Jump forward to 2004, and suddenly I was blogging. And finding community. And support.

You know the rest of the story…because it is also your story. The connections have allowed us to find each other. Networking has enabled us to garner support for our “radical” ideas (tell that to Ivan).

My last year in the classroom helped me change even more.

A conversation with my cousin this summer validated my feelings. Her children attended a high school that requires no set curriculum and no grades. This is my niece’s second year in college. And although she struggled somewhat to convince colleges of her merit (she had no traditional AP courses or typical transcript from a standard school), her personal interview and portfolio sold her colleges and gained her acceptance into her school of choice. Her recent Facebook status read: I LOVE my college.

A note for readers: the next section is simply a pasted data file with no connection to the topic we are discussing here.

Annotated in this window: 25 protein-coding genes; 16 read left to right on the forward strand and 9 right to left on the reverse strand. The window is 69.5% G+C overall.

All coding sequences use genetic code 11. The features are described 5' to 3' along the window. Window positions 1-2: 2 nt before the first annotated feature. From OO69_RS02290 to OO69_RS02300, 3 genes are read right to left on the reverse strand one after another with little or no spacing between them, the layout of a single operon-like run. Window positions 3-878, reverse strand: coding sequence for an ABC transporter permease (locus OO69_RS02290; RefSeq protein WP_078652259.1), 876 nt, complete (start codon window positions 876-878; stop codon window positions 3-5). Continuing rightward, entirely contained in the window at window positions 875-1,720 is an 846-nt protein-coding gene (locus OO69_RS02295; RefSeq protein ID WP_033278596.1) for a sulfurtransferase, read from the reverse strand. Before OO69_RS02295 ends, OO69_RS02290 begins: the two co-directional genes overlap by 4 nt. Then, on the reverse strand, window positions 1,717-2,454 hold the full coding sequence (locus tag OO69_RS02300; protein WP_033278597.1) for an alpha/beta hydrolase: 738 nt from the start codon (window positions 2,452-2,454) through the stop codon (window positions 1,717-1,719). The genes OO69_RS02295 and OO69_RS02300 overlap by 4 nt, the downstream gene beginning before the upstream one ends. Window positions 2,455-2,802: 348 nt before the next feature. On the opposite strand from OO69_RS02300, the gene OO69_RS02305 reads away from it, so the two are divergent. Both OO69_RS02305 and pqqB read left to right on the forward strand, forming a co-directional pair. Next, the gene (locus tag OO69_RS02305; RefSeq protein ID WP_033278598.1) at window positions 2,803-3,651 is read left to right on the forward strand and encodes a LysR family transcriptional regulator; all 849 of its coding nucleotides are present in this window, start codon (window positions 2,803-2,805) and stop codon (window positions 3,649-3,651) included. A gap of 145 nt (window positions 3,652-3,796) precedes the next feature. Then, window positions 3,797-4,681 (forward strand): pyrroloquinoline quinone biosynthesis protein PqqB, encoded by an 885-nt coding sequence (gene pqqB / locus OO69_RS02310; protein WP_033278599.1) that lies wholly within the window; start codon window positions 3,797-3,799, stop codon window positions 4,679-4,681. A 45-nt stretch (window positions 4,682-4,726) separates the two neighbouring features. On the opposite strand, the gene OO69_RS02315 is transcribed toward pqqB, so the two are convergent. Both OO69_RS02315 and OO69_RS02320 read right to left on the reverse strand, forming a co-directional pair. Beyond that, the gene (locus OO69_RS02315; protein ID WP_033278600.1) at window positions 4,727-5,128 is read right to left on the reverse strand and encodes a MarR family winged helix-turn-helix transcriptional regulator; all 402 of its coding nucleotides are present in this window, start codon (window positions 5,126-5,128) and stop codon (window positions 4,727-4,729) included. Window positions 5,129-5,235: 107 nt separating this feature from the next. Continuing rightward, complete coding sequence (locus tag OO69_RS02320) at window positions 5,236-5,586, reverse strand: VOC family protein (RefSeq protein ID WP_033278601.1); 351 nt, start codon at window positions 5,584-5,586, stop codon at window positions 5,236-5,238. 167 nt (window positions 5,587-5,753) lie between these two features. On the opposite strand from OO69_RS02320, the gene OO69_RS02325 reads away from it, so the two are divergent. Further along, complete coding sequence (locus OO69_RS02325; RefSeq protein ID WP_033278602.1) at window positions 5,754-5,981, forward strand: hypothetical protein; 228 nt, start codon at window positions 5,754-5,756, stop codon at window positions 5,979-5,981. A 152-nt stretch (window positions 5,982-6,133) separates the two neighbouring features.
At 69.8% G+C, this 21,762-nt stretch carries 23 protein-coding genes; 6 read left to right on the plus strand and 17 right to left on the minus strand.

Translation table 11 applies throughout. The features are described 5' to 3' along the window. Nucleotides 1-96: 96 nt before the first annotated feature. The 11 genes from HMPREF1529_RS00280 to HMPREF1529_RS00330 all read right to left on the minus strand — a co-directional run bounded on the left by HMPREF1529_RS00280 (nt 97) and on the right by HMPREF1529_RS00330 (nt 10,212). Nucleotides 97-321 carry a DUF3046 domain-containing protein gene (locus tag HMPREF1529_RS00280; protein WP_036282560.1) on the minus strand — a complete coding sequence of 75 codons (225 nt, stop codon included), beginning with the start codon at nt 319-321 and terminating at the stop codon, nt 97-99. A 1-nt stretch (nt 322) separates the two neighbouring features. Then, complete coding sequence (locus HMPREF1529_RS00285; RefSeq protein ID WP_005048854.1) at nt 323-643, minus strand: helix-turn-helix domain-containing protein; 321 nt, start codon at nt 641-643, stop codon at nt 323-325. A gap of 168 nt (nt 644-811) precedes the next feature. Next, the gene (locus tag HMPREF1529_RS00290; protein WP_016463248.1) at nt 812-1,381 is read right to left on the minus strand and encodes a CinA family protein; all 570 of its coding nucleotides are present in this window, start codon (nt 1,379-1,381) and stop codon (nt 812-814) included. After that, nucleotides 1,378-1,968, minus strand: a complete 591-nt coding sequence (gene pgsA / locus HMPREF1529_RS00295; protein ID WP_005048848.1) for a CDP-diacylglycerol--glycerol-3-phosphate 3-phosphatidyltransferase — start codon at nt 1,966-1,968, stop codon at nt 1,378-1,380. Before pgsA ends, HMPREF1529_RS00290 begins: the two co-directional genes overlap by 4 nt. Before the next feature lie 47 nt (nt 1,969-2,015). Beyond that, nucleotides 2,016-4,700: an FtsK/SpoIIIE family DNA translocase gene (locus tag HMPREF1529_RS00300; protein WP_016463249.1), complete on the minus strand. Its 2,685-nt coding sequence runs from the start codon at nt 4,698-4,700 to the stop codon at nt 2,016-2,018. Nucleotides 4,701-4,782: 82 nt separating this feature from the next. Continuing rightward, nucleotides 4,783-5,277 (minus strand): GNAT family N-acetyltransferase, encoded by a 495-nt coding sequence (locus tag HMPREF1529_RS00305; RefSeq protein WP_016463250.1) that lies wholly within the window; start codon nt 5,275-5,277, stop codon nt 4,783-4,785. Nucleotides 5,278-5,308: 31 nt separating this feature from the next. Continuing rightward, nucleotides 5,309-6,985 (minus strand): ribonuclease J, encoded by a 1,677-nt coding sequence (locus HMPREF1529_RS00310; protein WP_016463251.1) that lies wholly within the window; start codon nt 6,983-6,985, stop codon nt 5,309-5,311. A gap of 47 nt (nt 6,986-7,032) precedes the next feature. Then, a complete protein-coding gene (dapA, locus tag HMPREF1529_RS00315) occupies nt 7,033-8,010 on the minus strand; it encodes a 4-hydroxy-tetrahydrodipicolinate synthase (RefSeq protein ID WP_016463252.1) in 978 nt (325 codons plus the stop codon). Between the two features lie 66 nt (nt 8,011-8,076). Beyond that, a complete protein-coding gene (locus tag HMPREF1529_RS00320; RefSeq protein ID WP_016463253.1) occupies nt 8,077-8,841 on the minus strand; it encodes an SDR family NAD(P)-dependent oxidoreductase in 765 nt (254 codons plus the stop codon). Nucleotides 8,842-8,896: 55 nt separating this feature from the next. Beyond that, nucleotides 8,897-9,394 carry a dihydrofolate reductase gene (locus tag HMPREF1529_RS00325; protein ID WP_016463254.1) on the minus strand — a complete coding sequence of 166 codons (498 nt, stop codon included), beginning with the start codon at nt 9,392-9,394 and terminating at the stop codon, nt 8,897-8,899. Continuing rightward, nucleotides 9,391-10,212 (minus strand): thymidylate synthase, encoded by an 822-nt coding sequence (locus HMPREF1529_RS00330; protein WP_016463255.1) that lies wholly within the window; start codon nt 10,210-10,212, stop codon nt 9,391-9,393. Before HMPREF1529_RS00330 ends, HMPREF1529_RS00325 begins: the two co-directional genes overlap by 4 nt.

Freedom to learn works. Illich said this in 1971:

educational webs which heighten the opportunity for each one to transform each moment of his living into one of learning, sharing, and caring

Pretty amazing, huh?

We are better together. That’s the mission statement for Powerful Learning Practice, the folks I’m working with now. It’s like I’ve come full circle.

On Their Own

I have to admit to feeling somewhat disconnected this fall. After all, I’ve taught for most of the past 30 years, recently at Fredericksburg Academy as the instructional tech coordinator and an English teacher. Fall can be difficult for ex-teachers who love being in the classroom.